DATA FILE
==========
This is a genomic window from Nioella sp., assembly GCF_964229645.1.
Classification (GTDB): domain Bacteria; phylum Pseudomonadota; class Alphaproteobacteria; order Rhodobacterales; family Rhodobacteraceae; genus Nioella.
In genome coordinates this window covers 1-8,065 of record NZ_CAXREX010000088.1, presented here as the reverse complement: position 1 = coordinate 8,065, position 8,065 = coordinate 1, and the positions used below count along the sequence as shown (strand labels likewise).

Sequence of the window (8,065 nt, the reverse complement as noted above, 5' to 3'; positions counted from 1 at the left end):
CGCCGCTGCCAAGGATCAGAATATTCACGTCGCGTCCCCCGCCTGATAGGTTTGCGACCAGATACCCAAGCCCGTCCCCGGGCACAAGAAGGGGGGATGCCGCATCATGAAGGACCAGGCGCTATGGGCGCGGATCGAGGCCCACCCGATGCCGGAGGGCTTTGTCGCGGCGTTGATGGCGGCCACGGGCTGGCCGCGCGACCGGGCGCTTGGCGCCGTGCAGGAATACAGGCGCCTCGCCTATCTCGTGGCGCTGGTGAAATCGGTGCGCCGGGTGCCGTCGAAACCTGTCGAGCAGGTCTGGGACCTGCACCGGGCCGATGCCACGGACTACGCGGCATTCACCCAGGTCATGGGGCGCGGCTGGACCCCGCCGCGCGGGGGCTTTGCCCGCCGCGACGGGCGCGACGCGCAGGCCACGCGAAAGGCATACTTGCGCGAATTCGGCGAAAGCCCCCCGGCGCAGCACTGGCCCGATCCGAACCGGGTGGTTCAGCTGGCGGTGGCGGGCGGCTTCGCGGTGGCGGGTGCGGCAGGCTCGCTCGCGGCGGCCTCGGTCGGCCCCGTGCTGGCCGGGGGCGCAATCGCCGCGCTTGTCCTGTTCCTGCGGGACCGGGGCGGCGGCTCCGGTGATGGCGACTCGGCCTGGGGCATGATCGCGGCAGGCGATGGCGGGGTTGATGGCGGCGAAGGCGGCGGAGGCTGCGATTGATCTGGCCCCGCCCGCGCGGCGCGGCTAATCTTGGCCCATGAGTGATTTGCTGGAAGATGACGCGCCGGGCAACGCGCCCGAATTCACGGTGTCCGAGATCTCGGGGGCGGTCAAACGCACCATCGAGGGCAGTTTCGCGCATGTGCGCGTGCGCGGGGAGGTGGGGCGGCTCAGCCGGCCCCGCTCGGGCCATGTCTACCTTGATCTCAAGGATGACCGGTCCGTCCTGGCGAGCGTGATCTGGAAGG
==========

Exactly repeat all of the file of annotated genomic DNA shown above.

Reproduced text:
This is a genomic window from Nioella sp., assembly GCF_964229645.1.
Classification (GTDB): domain Bacteria; phylum Pseudomonadota; class Alphaproteobacteria; order Rhodobacterales; family Rhodobacteraceae; genus Nioella.
In genome coordinates this window covers 1-8,065 of record NZ_CAXREX010000088.1, presented here as the reverse complement: position 1 = coordinate 8,065, position 8,065 = coordinate 1, and the positions used below count along the sequence as shown (strand labels likewise).

Sequence of the window (8,065 nt, the reverse complement as noted above, 5' to 3'; positions counted from 1 at the left end):
CGCCGCTGCCAAGGATCAGAATATTCACGTCGCGTCCCCCGCCTGATAGGTTTGCGACCAGATACCCAAGCCCGTCCCCGGGCACAAGAAGGGGGGATGCCGCATCATGAAGGACCAGGCGCTATGGGCGCGGATCGAGGCCCACCCGATGCCGGAGGGCTTTGTCGCGGCGTTGATGGCGGCCACGGGCTGGCCGCGCGACCGGGCGCTTGGCGCCGTGCAGGAATACAGGCGCCTCGCCTATCTCGTGGCGCTGGTGAAATCGGTGCGCCGGGTGCCGTCGAAACCTGTCGAGCAGGTCTGGGACCTGCACCGGGCCGATGCCACGGACTACGCGGCATTCACCCAGGTCATGGGGCGCGGCTGGACCCCGCCGCGCGGGGGCTTTGCCCGCCGCGACGGGCGCGACGCGCAGGCCACGCGAAAGGCATACTTGCGCGAATTCGGCGAAAGCCCCCCGGCGCAGCACTGGCCCGATCCGAACCGGGTGGTTCAGCTGGCGGTGGCGGGCGGCTTCGCGGTGGCGGGTGCGGCAGGCTCGCTCGCGGCGGCCTCGGTCGGCCCCGTGCTGGCCGGGGGCGCAATCGCCGCGCTTGTCCTGTTCCTGCGGGACCGGGGCGGCGGCTCCGGTGATGGCGACTCGGCCTGGGGCATGATCGCGGCAGGCGATGGCGGGGTTGATGGCGGCGAAGGCGGCGGAGGCTGCGATTGATCTGGCCCCGCCCGCGCGGCGCGGCTAATCTTGGCCCATGAGTGATTTGCTGGAAGATGACGCGCCGGGCAACGCGCCCGAATTCACGGTGTCCGAGATCTCGGGGGCGGTCAAACGCACCATCGAGGGCAGTTTCGCGCATGTGCGCGTGCGCGGGGAGGTGGGGCGGCTCAGCCGGCCCCGCTCGGGCCATGTCTACCTTGATCTCAAGGATGACCGGTCCGTCCTGGCGAGCGTGATCTGGAAGG